Now, the rewrite of Psycho Ex is not done (not even close), but this is so close of a fit that I shot an email to the contact to pitch it. The contact read the pitch and wanted to see the full script, so I emailed it off yesterday. Except for some (disappointing) discussion and peer-review on, this is the first industry submission for the script. We’ll see what happens.

Now, back to the rewrite. Time to get this thing out to bluecat and up on inktip.

Why They Call it the “First” Draft

October 16, 2009

“The artist’s life is frustrating not because the passage is slow, but because he imagines it to be fast.”
– David Bayles & Ted Orland, “Art & Fear,” 1993

“The first draft of Psycho Ex is killing me not because it is a bad first draft, but because I was hoping it was the final draft.”
– Robb, 2009

Based upon the macro feedback from a few rounds of readers, Psycho Ex has some problems. Specifically:

  • The first act/half is WAY too slow
  • The middle is confusing
  • The third act is somewhat clunky
  • Nobody “gets” the ending

So it’s merely the beginning, the middle, and the end that need work. I guess that’s why they call it the “first” draft.

Bit the Bullet

October 4, 2009

After days of agonizing I finally uploaded Psycho Ex (it has a new title) to for peer review.

I don’t know why I still feel like the thing isn’t done – it’s currently on its third round of readers and responses have been positive. It’s as if there’s some threshold I still haven’t crossed, but I don’t know what it is.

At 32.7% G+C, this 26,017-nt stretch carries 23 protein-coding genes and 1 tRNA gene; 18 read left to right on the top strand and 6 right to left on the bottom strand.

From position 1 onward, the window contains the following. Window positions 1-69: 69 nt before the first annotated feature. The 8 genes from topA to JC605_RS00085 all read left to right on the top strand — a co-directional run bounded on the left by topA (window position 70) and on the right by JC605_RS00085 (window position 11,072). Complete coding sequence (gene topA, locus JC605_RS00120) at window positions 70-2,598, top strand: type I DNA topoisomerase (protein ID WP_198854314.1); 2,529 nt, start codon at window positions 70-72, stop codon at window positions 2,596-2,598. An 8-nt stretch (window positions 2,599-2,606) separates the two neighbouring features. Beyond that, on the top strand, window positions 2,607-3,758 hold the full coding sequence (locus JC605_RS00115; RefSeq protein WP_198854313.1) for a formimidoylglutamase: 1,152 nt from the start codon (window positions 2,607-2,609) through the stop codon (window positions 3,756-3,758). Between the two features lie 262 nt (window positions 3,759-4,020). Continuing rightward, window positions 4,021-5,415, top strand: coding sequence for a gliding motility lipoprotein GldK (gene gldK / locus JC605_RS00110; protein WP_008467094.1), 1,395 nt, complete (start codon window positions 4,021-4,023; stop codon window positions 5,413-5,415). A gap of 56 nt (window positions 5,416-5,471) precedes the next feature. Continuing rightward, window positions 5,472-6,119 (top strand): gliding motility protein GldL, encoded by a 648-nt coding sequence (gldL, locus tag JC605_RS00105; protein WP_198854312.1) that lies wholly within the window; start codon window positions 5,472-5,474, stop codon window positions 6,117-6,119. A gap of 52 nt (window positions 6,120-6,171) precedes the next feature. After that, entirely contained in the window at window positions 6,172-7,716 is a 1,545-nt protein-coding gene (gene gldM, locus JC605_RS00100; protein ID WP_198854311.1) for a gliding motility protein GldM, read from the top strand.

The script will be up for 30 days and due to the way the site/community is designed it should get 4 or 5 reviews. We’ll see how it goes.

Next stop after that: agent queries, contests, and inktip.

Out to Readers

September 4, 2009

After an embarrassingly long gestation period, a first draft of Psycho Ex (with a name change) has finally gone out to its first round of readers. I should get feedback Tuesday after the long weekend.

This always feels weird. I am happy and satisfied and exhausted and not convinced it’s really happening – like the first week after college finals.

But there is a whole different additional dynamic at play with this one than usual, because – due somewhat to the original “Challenge” – it is much more an exercise than a passion project. Don’t get me wrong, the story was my idea, and I take its execution very seriously, but now that a draft is complete I feel “outside” the thing more than I ever have.

The thing I love/hate about writing is that when I work on something this big and all-encompassing, I get overwhelmed and lost inside it. I fall in love with it, and I don’t know if this is a blessing or a curse. It’s wonderful because I think/hope it adds heart and soul to the piece, but it’s terrible because I lose all objectivity and get lost. For long periods. With almost every script, I can vividly remember THE EXACT MOMENT when everything shifts and I come up for air, when I get back “on top of it,” when I get back outside and un-consumed by it and I start cutting and shaping and whacking at it with no emotional attachment whatsoever. This is when the work really gets done. But this is also when I feel guilty, like I’ve stopped loving someone simply because it is no longer the pragmatic thing to do.

I don’t think I was ever in love with this one. I spent a lot of time in the depths with it, don’t get me wrong, but it was never a passion project like Aftershocks was or Dead Guy is. I was more objective with this one all along, so there are parts of it (Act Two hopefully, Act Three definitely) that I think are better executed than my usual output. I would say I’m very happy with the execution on those (this Act Three is probably the best I’ve ever written). But it never took on a life of its own really.

Does this mean it will be less “alive” than it should be? Than it could be? Does this mean there won’t be enough “there” for the reader?

Will the reader know that it has less of a “soul” than it could have had? Or will it just be me?

Or have I finally shaken off the indulgent crap of falling in love with your material? Have I finally got on with the real business of writing?

Update: Just got my first feedback (thanks Tammy!). The weekend is off to a good start…